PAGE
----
From Metropolis to Blade Runner, the city of the future has been a subject for science fiction artists and film makers, who have vented both dreams and deep-seated fears. This blog post offers a collection of cityscapes – some of them futuristic and surreal, others just an exaggerated version of our present reality. Many of these images are concepts and environments for games.
I chose the opening image because it strongly reminds me of the city I myself grew up in, Berlin (West, at the time). The rubble, the dirt, the greyness, the sense of “no way to go”. This is an artist from Russia: geographic provenience does seem to be a factor for the way in which artists choose to depict their imaginary metropolis, but fascination and loathing represent the two extremes between which all of the following images vacillate.
Will we still be able to see the sky, if our cities grow taller and taller and taller? Skyscrapers from your wildest dream, or nightmare.
A rather more steampunkish take on the future is the image below – clearly inspired by the art noveau of Manhattan, it playfully introduces a zeppelin among the stacks and layers of multi-lane highways.
Night falls, and the metropolis of the future turns into a brightness of neon lights. Still, it is not so far removed from actual places one might see today – the image above rather reminds me of Sydney.
Real-life Mumbai evidently provided the inspiration for the image below (it is not a place I have been to, so I wouldn’t be able to tell). Diving down into the city streets, there is glamour, colour, light and lood music, jostling crowds, and an almost palpable smell of garbage coming from the back alleys.
Blade Runner is never far from most of these artist’s mind, when it comes to imagining the nightlife of the future. Airborne taxies, circular bars, giant video screens – and yet, one might still be refused admittance in a club, if one is not on the guest list. The weather does not seem to be expected to improve in future, either!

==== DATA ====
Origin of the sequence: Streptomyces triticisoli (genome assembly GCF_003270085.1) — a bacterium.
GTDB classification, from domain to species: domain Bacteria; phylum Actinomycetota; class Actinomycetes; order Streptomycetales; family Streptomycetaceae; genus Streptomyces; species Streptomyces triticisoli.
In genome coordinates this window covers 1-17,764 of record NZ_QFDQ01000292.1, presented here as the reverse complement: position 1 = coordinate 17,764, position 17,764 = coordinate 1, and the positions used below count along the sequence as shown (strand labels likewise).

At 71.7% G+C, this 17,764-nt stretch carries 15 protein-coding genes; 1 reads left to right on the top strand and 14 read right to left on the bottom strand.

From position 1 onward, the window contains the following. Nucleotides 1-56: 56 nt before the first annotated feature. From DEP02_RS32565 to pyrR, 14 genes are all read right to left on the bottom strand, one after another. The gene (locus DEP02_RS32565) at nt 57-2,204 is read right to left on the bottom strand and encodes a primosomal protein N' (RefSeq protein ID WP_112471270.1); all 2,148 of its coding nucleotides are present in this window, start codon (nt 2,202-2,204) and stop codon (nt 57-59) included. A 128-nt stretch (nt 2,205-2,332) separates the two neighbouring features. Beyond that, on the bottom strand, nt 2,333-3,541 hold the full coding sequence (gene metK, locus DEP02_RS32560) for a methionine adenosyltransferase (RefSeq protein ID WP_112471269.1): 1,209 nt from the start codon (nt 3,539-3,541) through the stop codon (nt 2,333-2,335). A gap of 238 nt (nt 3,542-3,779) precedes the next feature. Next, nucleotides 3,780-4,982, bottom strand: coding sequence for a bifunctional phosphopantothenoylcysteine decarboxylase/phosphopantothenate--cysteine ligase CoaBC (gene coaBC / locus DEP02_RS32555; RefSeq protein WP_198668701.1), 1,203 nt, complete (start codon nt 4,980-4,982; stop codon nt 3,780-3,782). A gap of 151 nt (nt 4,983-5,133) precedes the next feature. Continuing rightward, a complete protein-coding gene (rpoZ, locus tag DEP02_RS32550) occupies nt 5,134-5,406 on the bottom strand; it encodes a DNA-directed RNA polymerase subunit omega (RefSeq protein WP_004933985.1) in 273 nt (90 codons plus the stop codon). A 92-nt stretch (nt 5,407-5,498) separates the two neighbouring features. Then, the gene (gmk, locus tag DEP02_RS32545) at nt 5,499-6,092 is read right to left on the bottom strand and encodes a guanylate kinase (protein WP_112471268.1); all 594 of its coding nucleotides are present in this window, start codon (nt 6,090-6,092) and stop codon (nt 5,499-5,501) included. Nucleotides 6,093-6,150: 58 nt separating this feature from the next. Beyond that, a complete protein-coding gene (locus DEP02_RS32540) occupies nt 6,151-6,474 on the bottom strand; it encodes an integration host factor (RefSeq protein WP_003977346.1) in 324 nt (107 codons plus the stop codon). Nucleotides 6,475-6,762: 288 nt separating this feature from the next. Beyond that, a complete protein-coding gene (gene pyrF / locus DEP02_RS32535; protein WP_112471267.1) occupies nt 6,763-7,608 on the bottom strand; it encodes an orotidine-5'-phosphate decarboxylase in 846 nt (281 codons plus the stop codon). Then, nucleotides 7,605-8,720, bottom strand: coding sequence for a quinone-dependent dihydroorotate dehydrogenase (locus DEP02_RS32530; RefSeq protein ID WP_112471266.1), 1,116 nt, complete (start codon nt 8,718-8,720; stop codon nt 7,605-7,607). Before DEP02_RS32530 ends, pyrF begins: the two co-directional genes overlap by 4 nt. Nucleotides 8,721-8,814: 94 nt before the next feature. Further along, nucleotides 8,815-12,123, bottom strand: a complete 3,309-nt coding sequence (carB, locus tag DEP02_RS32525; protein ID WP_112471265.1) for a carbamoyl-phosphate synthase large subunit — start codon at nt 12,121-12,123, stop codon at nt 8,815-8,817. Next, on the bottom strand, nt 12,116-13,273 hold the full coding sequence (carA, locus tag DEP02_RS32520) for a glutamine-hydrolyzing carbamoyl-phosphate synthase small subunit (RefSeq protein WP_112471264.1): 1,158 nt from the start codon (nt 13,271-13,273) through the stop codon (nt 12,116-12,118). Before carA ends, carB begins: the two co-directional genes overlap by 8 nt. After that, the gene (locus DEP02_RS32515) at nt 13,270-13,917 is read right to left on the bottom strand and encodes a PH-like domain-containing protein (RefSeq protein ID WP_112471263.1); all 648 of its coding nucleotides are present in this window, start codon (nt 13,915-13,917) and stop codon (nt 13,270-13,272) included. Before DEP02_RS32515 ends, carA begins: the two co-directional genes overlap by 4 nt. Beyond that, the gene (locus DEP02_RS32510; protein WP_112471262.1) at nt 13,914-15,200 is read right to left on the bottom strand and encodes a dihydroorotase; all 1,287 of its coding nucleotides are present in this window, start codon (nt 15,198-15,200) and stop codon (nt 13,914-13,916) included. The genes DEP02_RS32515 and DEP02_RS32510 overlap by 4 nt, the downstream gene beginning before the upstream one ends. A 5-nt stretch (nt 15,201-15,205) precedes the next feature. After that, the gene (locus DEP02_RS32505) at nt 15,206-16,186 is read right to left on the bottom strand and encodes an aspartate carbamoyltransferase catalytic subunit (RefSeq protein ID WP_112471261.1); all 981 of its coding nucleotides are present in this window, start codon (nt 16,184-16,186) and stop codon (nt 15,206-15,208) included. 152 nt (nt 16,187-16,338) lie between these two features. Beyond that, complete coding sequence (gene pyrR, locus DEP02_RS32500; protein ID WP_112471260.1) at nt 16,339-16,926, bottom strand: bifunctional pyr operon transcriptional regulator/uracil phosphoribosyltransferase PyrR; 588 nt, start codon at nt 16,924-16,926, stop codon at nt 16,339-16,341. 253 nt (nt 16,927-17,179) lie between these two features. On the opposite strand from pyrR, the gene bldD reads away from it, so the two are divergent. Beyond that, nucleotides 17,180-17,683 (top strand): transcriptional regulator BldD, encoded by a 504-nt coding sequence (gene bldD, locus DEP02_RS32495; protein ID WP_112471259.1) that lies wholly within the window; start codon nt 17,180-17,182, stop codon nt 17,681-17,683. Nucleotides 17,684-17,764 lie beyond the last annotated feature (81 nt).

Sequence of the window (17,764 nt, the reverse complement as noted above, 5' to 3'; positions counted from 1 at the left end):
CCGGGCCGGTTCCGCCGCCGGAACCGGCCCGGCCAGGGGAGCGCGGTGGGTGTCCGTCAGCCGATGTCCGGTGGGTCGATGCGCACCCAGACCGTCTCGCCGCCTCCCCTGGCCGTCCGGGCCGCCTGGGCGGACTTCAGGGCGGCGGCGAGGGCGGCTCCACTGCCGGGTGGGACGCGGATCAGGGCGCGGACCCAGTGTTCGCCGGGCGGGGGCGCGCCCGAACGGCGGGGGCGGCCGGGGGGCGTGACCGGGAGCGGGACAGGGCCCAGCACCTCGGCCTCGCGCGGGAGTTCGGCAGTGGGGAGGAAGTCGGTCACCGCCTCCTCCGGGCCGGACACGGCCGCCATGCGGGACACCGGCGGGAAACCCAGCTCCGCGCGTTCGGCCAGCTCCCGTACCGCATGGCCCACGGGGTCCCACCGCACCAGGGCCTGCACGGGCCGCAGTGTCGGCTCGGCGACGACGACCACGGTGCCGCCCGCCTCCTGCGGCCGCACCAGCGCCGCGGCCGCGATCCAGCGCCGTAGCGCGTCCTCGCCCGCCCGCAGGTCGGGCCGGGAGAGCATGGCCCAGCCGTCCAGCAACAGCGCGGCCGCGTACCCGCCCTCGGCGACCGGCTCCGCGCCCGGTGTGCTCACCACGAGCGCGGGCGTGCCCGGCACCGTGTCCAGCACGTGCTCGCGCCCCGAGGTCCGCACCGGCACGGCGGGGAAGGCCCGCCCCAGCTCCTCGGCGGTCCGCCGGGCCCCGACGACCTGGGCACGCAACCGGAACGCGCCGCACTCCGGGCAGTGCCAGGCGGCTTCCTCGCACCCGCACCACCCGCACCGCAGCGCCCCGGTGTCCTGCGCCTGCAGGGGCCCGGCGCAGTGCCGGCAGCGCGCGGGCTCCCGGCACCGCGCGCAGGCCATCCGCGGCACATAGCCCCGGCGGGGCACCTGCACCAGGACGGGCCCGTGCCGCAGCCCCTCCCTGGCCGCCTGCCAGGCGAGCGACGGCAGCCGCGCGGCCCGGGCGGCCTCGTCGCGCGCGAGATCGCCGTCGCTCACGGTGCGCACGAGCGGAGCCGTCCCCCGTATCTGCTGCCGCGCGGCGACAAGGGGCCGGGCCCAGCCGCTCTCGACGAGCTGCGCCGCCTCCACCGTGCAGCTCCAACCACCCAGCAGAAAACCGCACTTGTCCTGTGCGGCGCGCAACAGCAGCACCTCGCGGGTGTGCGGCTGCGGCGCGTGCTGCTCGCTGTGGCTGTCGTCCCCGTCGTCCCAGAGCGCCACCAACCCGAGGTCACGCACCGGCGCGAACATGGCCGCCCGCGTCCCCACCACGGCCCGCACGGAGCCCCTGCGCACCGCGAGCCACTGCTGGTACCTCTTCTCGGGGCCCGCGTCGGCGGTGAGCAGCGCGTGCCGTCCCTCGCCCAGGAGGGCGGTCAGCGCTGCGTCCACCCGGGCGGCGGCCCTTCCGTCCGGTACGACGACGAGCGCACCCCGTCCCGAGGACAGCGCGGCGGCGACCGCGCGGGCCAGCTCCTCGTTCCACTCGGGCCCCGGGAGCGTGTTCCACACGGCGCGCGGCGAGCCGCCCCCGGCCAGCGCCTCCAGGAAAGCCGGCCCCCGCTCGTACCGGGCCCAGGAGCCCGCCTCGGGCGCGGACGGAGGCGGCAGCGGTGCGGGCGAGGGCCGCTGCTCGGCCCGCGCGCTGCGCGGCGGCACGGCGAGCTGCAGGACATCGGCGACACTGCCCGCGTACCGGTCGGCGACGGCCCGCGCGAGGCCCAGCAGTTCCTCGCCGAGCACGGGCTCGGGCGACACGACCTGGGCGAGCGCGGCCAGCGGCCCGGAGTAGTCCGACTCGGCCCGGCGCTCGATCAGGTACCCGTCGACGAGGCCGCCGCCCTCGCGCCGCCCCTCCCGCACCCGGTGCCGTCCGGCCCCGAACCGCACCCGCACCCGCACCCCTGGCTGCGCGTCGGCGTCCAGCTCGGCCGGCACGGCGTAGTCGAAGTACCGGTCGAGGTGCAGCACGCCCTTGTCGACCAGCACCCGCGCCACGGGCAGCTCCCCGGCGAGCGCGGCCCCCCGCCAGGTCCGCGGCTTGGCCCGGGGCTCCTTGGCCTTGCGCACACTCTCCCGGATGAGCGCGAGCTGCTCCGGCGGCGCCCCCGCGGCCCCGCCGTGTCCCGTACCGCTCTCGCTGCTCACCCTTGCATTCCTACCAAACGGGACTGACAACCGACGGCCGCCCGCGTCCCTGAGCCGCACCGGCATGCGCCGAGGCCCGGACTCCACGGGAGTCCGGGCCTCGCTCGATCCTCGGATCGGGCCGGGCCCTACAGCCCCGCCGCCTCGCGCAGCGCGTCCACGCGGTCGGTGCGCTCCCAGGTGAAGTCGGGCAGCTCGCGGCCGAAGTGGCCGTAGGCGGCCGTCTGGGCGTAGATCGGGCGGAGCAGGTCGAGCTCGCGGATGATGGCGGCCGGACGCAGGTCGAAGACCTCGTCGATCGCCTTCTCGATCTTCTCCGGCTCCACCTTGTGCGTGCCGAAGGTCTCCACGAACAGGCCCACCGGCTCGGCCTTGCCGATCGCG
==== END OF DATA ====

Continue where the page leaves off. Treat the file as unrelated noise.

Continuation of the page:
Diving into the back alleys, the city reveals its less polished aspects. Cheap night clubs, dilapidated buildings and public structures – and if you don’t watch out, some mugger might just club the unwary on the head.
Everyone is always in a hurry, in the city of the future. Well, that’s nothing new either. Hongkong might have provided the inspiration for the following image: a place where real life is already busy catching up with the visions of artists and film makers from a few decades ago.
Finally, in the small hours of the pre-dawn, all goes quiet: and are these white rags flags, or pieces of washing? There is something faintly Mediterranean about his future city. It rather reminds me of the first time I ever went to Venice, in my adventurous Interrail days. I got off the night train at some ungodly hour in the morning: probably the only time to ever experience the old merchant metropolis without its hordes of tourists. As I was making my way toward the youth hostel, the streets were dark and deserted, lit only by the occasional wall light, which made me feel as if I had stepped right back into the Middle Ages. Then suddenly, from everywhere, street sweepers appeared … a magic memory.
Journeying toward the outskirts of the city, we pass through industrial districts: smoking chimneys turn the air a poisonous yellow. Another image that strongly reminds me of my home town, Berlin.
The river then carries the filth and debris downstream, past the last straggling outgrowths of city slums, beating up like a wave against the remnants of an old country village, perhaps.
But in the end, nature gets her own back: the inner-city abodes of the wealthy, reminders of an older epoch, turn into luxuriating gardens. Or it might be that the hot-house effect makes the waters rise, and the ruins of the skyscrapers of Manhattan, or some other such place, turn into a fantastic rockscape green with new plant growth, long after the smog has blown away.
All images are copyright the respective artist, and may not be reproduced without their permission.